Man of Myth and Legend
Watch in slow motion to get all the details? Or just to rationalize a basis to try to believe its a good shoot?
Slow motion increases perceived intent
- aBooth School of Business, University of Chicago, Chicago, IL 60637;
- bSchool of Management, University of San Francisco, San Francisco, CA 94117;
- cFrank Batten School of Leadership and Public Policy, Department of Psychology, University of Virginia, Charlottesville, VA 22904
- Edited by Susan T. Fiske, Princeton University, Princeton, NJ, and approved May 17, 2016 (received for review March 9, 2016)
When determining responsibility for harmful actions, people often consider whether the actor behaved intentionally. The spread of surveillance cameras, "on-officer" recording devices, and smart-phone video makes it increasingly likely that such judgments are aided by video replay. Yet, little is known about how different qualities of the video, such as replay speed, affect human judgment. We demonstrate that slow motion replay can systematically increase judgments of intent because it gives viewers the false impression that the actor had more time to premeditate before acting. In legal proceedings, these judgments of intent can mean the difference between life and death. Thus, any benefits of video replay should be weighed against its potentially biasing effects.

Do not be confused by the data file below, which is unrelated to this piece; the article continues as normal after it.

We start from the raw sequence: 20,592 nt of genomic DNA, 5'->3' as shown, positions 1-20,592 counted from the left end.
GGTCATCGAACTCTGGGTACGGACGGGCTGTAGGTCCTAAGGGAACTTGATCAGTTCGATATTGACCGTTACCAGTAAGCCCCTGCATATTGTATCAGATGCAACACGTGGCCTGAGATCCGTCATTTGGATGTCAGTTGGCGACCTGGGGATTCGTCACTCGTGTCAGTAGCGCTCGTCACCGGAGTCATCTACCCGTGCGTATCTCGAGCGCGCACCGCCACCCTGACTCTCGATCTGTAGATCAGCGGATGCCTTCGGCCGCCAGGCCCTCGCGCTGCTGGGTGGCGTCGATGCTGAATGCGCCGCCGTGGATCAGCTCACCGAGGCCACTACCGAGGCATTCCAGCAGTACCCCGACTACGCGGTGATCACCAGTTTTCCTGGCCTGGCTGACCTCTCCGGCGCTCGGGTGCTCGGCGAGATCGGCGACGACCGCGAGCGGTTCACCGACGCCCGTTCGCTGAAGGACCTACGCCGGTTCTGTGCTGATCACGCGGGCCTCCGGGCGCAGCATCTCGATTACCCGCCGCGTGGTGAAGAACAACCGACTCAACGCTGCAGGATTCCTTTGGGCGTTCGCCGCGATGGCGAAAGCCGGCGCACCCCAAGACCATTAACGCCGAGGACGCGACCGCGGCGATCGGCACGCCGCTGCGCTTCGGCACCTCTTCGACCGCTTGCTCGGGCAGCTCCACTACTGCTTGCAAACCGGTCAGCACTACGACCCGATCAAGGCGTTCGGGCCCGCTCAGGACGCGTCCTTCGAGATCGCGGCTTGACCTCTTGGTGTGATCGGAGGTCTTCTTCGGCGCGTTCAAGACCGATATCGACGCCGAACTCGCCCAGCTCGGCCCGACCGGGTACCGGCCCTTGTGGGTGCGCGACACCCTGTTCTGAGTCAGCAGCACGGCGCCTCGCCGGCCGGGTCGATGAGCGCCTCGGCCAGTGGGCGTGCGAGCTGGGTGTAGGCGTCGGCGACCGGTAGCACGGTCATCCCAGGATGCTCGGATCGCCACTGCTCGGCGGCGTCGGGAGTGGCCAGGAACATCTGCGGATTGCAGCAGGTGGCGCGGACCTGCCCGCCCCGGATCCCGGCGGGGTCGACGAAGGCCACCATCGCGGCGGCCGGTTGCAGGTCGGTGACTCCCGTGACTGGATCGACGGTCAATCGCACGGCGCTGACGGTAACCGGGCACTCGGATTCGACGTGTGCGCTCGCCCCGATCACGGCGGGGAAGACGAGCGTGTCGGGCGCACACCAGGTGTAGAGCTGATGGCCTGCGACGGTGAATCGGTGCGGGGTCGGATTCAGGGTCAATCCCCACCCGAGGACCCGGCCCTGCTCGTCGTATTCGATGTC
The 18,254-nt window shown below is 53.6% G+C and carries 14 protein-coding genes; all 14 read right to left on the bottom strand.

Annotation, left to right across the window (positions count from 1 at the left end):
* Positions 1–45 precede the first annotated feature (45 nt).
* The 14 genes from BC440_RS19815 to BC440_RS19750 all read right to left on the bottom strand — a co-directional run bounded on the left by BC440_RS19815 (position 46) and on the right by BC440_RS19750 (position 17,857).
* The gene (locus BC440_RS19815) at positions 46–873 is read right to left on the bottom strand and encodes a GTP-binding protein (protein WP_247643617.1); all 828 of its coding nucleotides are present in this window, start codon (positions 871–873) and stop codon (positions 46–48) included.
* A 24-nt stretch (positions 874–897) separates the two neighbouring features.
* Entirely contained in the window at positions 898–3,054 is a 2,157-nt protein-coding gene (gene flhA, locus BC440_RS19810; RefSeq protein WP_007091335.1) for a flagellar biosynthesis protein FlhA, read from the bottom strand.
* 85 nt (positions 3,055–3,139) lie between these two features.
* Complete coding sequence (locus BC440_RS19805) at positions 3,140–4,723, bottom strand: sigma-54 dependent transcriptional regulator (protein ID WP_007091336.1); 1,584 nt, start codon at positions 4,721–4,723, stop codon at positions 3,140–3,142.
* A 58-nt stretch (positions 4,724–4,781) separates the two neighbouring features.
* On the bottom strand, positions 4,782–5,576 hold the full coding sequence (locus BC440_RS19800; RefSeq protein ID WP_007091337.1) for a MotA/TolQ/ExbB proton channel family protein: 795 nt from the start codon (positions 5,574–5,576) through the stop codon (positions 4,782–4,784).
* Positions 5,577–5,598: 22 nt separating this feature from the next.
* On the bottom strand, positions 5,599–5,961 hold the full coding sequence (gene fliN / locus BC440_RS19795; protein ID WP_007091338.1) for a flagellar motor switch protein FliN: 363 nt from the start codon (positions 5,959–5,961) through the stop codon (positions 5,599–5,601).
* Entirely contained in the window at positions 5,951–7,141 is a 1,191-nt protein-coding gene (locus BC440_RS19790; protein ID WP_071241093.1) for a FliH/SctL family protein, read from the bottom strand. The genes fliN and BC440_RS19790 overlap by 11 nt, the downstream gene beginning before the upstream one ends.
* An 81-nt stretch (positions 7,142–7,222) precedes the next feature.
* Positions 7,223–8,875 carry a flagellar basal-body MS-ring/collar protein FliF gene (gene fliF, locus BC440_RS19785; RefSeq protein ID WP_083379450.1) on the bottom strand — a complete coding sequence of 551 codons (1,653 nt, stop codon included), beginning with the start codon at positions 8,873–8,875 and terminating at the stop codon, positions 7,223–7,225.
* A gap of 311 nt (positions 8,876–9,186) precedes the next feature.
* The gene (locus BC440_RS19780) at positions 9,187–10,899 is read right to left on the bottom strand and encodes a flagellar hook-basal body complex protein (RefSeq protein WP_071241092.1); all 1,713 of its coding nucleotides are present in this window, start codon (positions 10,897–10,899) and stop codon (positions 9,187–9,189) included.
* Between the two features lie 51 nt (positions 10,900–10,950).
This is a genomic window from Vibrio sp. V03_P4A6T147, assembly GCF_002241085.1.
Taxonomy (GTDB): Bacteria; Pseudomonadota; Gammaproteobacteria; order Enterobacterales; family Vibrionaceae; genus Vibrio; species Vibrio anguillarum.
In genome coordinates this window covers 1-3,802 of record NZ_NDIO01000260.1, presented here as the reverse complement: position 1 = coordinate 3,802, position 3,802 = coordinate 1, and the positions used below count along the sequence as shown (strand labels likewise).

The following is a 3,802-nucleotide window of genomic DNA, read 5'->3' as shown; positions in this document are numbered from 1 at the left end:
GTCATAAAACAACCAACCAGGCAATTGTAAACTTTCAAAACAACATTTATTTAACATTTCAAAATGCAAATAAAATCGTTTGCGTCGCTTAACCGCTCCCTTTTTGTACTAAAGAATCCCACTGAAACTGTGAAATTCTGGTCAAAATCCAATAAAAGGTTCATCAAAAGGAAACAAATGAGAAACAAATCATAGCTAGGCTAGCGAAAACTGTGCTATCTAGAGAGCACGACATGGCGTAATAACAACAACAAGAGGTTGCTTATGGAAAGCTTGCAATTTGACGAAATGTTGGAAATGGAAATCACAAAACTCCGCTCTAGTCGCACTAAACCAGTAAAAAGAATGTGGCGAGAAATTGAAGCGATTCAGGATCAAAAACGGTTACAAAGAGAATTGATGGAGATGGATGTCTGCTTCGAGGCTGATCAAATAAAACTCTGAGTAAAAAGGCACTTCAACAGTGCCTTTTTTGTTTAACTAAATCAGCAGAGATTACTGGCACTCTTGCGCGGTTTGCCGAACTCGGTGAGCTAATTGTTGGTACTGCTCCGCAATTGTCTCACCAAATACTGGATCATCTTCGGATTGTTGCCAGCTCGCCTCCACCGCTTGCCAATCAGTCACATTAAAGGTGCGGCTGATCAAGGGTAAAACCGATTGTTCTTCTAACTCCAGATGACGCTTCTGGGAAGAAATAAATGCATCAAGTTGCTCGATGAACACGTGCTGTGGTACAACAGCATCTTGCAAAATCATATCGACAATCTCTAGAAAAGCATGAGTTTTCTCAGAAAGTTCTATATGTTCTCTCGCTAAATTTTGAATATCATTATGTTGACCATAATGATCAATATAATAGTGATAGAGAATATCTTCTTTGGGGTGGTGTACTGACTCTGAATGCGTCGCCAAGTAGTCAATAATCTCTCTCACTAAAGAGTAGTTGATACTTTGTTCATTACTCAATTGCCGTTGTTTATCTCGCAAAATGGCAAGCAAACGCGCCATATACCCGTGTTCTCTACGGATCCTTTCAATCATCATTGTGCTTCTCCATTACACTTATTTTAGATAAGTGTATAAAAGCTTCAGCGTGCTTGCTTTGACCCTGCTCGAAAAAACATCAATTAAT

To determine the appropriate punishment for a harmful action, people must often make inferences about the transgressor's intent. In courtrooms and popular media, such inferences increasingly rely on video evidence, which is often played in "slow motion." Four experiments (n = 1,610) involving real surveillance footage from a murder or broadcast replays of violent contact in professional football demonstrate that viewing an action in slow motion, compared with regular speed, can cause viewers to perceive an action as more intentional. This slow motion intentionality bias occurred, in part, because slow motion video caused participants to feel like the actor had more time to act, even when they knew how much clock time had actually elapsed. Four additional experiments (n = 2,737) reveal that allowing viewers to see both regular speed and slow motion replay mitigates the bias, but does not eliminate it. We conclude that an empirical understanding of the effect of slow motion on mental state attribution should inform the life-or-death decisions that are currently based on tacit assumptions about the objectivity of human perception.